And this was the gorilla, I did about six of them for the company. And you can see just a simple little post I put here, not a lot of copy. But I put the link for them to visit my website and see all the various animals I did, and get more information about the project. So, once again, I'm giving 'em a taste of it, but if they wanna consume the whole project, they have to visit my website. And actually why they go there, they might see other things as well. So, that's why you wanna do this.
This is how you wanna direct people to your website. Let's take a look at another Facebook page, this one my Drawing Vector Graphics page. Now, once again, I use this page to focus on the craftsmanship of building vector art and improving your creative process. So, this is a post about a weekly movie I did for LinkedIn Learning, and specifically I share the art work, but the link that I put here, I'm using Google Shortener which we'll cover in an upcoming movie, and it's directing him to the specific link where they can watch this week's content.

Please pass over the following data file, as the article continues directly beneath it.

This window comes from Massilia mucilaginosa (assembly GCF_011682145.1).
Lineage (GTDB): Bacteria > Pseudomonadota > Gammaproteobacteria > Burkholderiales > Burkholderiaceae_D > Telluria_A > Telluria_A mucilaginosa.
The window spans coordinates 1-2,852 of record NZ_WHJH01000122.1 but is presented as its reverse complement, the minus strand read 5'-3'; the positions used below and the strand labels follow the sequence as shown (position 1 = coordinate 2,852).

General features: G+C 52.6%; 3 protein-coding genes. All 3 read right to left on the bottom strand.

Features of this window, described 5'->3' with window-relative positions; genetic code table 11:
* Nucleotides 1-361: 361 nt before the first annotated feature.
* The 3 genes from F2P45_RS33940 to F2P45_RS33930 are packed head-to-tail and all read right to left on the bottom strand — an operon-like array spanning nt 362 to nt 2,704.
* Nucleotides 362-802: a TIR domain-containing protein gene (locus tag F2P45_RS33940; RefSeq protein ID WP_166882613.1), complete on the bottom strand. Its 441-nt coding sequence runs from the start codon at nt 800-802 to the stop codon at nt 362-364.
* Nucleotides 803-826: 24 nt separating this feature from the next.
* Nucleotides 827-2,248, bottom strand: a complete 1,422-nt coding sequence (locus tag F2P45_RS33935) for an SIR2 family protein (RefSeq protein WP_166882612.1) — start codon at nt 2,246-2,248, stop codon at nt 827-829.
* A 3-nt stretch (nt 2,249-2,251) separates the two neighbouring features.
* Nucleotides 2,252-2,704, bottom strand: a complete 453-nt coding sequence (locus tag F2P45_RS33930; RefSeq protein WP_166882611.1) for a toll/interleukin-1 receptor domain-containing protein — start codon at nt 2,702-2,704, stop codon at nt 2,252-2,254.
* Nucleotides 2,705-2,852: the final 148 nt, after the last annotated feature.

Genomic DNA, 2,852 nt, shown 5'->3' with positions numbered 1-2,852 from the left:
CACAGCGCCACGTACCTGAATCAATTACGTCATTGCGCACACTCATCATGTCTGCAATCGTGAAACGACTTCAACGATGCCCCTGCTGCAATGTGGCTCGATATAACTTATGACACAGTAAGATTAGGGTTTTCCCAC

So, that's how I use it in context of this Facebook page. Now, it's not just Facebook. So, on Twitter, here's a set that I created, a set of textures that is, I created for Retro Supply Company, and it's called Texture Bus. And when I shared this, somebody asked, "Well, why is it called the Texture Bus? "Did you just make that up or was that a real bus?" And so I respond to that. I said, "Texture Bus is a real bus. I captured the texture images at a Rat Rod show." And this actually shows you what the bus looked like, it was awesome, it was this old-school bus, like really short, stubby school bus.
But it was just thrashed with all these cool textures. So, I made a texture set out of that, and that's what inspired the actual set. Let's go to Instagram. So, here's a project, a client project, where I did some coffee packaging for a company down in Florida, and so I'm showcasing it here. And Instagram is a good example of you can copy and paste a link into a post you make on Instagram, but it won't be clickable within the comments or within your description of the post that you put.